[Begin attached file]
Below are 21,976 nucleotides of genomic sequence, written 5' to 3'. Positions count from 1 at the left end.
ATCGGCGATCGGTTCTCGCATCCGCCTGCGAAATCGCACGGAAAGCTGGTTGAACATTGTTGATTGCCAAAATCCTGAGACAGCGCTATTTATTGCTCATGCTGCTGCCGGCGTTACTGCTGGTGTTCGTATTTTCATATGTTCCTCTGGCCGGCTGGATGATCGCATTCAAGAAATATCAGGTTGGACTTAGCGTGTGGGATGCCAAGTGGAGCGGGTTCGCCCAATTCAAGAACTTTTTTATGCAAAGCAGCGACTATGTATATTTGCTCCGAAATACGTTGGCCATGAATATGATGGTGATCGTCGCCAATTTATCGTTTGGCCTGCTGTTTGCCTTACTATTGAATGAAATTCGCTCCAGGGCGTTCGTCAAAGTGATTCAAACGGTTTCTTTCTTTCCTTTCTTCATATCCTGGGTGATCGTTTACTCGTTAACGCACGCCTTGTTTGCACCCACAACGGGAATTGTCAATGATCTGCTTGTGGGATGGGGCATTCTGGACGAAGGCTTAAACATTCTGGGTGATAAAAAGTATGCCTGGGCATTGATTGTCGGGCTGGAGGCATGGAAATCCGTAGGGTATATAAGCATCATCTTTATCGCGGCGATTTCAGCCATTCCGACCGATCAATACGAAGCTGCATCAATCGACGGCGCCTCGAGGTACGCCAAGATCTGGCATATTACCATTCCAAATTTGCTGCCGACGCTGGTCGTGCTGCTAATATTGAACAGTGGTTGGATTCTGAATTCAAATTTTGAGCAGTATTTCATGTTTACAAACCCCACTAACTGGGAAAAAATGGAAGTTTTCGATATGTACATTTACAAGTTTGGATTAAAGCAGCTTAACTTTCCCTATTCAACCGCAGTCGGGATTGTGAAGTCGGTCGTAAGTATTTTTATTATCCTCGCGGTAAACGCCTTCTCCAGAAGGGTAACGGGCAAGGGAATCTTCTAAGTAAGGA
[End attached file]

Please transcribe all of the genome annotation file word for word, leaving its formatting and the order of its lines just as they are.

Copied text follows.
Below are 21,976 nucleotides of genomic sequence, written 5' to 3'. Positions count from 1 at the left end.
ATCGGCGATCGGTTCTCGCATCCGCCTGCGAAATCGCACGGAAAGCTGGTTGAACATTGTTGATTGCCAAAATCCTGAGACAGCGCTATTTATTGCTCATGCTGCTGCCGGCGTTACTGCTGGTGTTCGTATTTTCATATGTTCCTCTGGCCGGCTGGATGATCGCATTCAAGAAATATCAGGTTGGACTTAGCGTGTGGGATGCCAAGTGGAGCGGGTTCGCCCAATTCAAGAACTTTTTTATGCAAAGCAGCGACTATGTATATTTGCTCCGAAATACGTTGGCCATGAATATGATGGTGATCGTCGCCAATTTATCGTTTGGCCTGCTGTTTGCCTTACTATTGAATGAAATTCGCTCCAGGGCGTTCGTCAAAGTGATTCAAACGGTTTCTTTCTTTCCTTTCTTCATATCCTGGGTGATCGTTTACTCGTTAACGCACGCCTTGTTTGCACCCACAACGGGAATTGTCAATGATCTGCTTGTGGGATGGGGCATTCTGGACGAAGGCTTAAACATTCTGGGTGATAAAAAGTATGCCTGGGCATTGATTGTCGGGCTGGAGGCATGGAAATCCGTAGGGTATATAAGCATCATCTTTATCGCGGCGATTTCAGCCATTCCGACCGATCAATACGAAGCTGCATCAATCGACGGCGCCTCGAGGTACGCCAAGATCTGGCATATTACCATTCCAAATTTGCTGCCGACGCTGGTCGTGCTGCTAATATTGAACAGTGGTTGGATTCTGAATTCAAATTTTGAGCAGTATTTCATGTTTACAAACCCCACTAACTGGGAAAAAATGGAAGTTTTCGATATGTACATTTACAAGTTTGGATTAAAGCAGCTTAACTTTCCCTATTCAACCGCAGTCGGGATTGTGAAGTCGGTCGTAAGTATTTTTATTATCCTCGCGGTAAACGCCTTCTCCAGAAGGGTAACGGGCAAGGGAATCTTCTAAGTAAGGA